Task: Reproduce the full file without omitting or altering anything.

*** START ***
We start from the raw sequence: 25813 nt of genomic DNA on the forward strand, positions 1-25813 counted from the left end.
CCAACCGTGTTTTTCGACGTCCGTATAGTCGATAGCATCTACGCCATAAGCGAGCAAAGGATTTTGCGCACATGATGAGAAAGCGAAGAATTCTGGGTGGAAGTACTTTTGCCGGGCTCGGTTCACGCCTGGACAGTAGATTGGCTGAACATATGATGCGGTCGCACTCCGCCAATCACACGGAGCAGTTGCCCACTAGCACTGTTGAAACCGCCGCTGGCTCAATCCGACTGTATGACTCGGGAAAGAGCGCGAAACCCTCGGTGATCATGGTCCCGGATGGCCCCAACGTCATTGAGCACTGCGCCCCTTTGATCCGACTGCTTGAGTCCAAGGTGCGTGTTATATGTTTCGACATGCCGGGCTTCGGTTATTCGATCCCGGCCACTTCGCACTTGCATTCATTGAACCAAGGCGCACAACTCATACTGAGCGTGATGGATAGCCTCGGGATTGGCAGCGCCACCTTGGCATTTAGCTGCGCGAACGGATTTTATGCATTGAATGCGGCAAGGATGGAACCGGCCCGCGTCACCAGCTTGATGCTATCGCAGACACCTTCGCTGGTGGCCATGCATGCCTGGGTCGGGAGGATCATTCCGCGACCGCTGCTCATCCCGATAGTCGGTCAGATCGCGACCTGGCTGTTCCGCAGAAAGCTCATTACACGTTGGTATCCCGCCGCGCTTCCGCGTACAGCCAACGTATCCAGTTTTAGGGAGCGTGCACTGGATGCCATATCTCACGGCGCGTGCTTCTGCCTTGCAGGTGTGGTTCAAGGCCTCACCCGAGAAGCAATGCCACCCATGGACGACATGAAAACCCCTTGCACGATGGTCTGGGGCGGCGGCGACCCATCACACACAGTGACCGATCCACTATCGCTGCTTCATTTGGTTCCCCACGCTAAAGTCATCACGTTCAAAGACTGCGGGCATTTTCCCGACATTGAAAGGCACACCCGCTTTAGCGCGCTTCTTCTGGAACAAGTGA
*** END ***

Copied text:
We start from the raw sequence: 25813 nt of genomic DNA on the forward strand, positions 1-25813 counted from the left end.
CCAACCGTGTTTTTCGACGTCCGTATAGTCGATAGCATCTACGCCATAAGCGAGCAAAGGATTTTGCGCACATGATGAGAAAGCGAAGAATTCTGGGTGGAAGTACTTTTGCCGGGCTCGGTTCACGCCTGGACAGTAGATTGGCTGAACATATGATGCGGTCGCACTCCGCCAATCACACGGAGCAGTTGCCCACTAGCACTGTTGAAACCGCCGCTGGCTCAATCCGACTGTATGACTCGGGAAAGAGCGCGAAACCCTCGGTGATCATGGTCCCGGATGGCCCCAACGTCATTGAGCACTGCGCCCCTTTGATCCGACTGCTTGAGTCCAAGGTGCGTGTTATATGTTTCGACATGCCGGGCTTCGGTTATTCGATCCCGGCCACTTCGCACTTGCATTCATTGAACCAAGGCGCACAACTCATACTGAGCGTGATGGATAGCCTCGGGATTGGCAGCGCCACCTTGGCATTTAGCTGCGCGAACGGATTTTATGCATTGAATGCGGCAAGGATGGAACCGGCCCGCGTCACCAGCTTGATGCTATCGCAGACACCTTCGCTGGTGGCCATGCATGCCTGGGTCGGGAGGATCATTCCGCGACCGCTGCTCATCCCGATAGTCGGTCAGATCGCGACCTGGCTGTTCCGCAGAAAGCTCATTACACGTTGGTATCCCGCCGCGCTTCCGCGTACAGCCAACGTATCCAGTTTTAGGGAGCGTGCACTGGATGCCATATCTCACGGCGCGTGCTTCTGCCTTGCAGGTGTGGTTCAAGGCCTCACCCGAGAAGCAATGCCACCCATGGACGACATGAAAACCCCTTGCACGATGGTCTGGGGCGGCGGCGACCCATCACACACAGTGACCGATCCACTATCGCTGCTTCATTTGGTTCCCCACGCTAAAGTCATCACGTTCAAAGACTGCGGGCATTTTCCCGACATTGAAAGGCACACCCGCTTTAGCGCGCTTCTTCTGGAACAAGTGA